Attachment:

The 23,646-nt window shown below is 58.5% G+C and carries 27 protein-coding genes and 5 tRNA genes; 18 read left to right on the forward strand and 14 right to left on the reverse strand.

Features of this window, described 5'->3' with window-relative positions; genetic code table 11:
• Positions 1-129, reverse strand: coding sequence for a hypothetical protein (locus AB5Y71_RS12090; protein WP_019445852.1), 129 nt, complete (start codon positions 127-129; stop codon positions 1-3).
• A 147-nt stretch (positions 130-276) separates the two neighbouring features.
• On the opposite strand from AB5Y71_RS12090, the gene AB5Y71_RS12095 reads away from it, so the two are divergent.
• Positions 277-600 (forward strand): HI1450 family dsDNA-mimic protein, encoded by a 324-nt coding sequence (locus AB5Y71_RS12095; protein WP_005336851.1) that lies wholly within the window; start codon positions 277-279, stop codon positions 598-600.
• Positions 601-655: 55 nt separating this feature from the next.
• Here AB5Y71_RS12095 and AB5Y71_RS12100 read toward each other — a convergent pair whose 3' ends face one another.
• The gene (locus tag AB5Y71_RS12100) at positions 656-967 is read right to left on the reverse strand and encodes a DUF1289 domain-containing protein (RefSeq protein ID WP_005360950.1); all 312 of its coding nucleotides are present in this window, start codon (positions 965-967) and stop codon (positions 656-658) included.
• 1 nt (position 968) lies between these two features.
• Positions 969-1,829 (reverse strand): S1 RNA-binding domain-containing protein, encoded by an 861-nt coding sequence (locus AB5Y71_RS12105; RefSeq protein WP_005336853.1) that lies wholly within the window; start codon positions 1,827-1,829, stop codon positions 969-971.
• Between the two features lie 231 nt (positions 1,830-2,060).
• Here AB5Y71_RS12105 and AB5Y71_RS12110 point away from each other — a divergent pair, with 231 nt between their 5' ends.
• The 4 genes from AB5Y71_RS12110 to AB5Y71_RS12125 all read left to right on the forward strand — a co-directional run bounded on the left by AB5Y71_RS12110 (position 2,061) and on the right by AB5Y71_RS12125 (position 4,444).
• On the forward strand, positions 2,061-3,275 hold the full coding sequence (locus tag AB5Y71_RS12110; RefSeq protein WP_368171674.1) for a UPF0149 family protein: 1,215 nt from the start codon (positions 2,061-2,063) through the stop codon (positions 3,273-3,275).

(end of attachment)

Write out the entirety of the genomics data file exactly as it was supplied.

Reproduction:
The 23,646-nt window shown below is 58.5% G+C and carries 27 protein-coding genes and 5 tRNA genes; 18 read left to right on the forward strand and 14 right to left on the reverse strand.

Features of this window, described 5'->3' with window-relative positions; genetic code table 11:
• Positions 1-129, reverse strand: coding sequence for a hypothetical protein (locus AB5Y71_RS12090; protein WP_019445852.1), 129 nt, complete (start codon positions 127-129; stop codon positions 1-3).
• A 147-nt stretch (positions 130-276) separates the two neighbouring features.
• On the opposite strand from AB5Y71_RS12090, the gene AB5Y71_RS12095 reads away from it, so the two are divergent.
• Positions 277-600 (forward strand): HI1450 family dsDNA-mimic protein, encoded by a 324-nt coding sequence (locus AB5Y71_RS12095; protein WP_005336851.1) that lies wholly within the window; start codon positions 277-279, stop codon positions 598-600.
• Positions 601-655: 55 nt separating this feature from the next.
• Here AB5Y71_RS12095 and AB5Y71_RS12100 read toward each other — a convergent pair whose 3' ends face one another.
• The gene (locus tag AB5Y71_RS12100) at positions 656-967 is read right to left on the reverse strand and encodes a DUF1289 domain-containing protein (RefSeq protein ID WP_005360950.1); all 312 of its coding nucleotides are present in this window, start codon (positions 965-967) and stop codon (positions 656-658) included.
• 1 nt (position 968) lies between these two features.
• Positions 969-1,829 (reverse strand): S1 RNA-binding domain-containing protein, encoded by an 861-nt coding sequence (locus AB5Y71_RS12105; RefSeq protein WP_005336853.1) that lies wholly within the window; start codon positions 1,827-1,829, stop codon positions 969-971.
• Between the two features lie 231 nt (positions 1,830-2,060).
• Here AB5Y71_RS12105 and AB5Y71_RS12110 point away from each other — a divergent pair, with 231 nt between their 5' ends.
• The 4 genes from AB5Y71_RS12110 to AB5Y71_RS12125 all read left to right on the forward strand — a co-directional run bounded on the left by AB5Y71_RS12110 (position 2,061) and on the right by AB5Y71_RS12125 (position 4,444).
• On the forward strand, positions 2,061-3,275 hold the full coding sequence (locus tag AB5Y71_RS12110; RefSeq protein WP_368171674.1) for a UPF0149 family protein: 1,215 nt from the start codon (positions 2,061-2,063) through the stop codon (positions 3,273-3,275).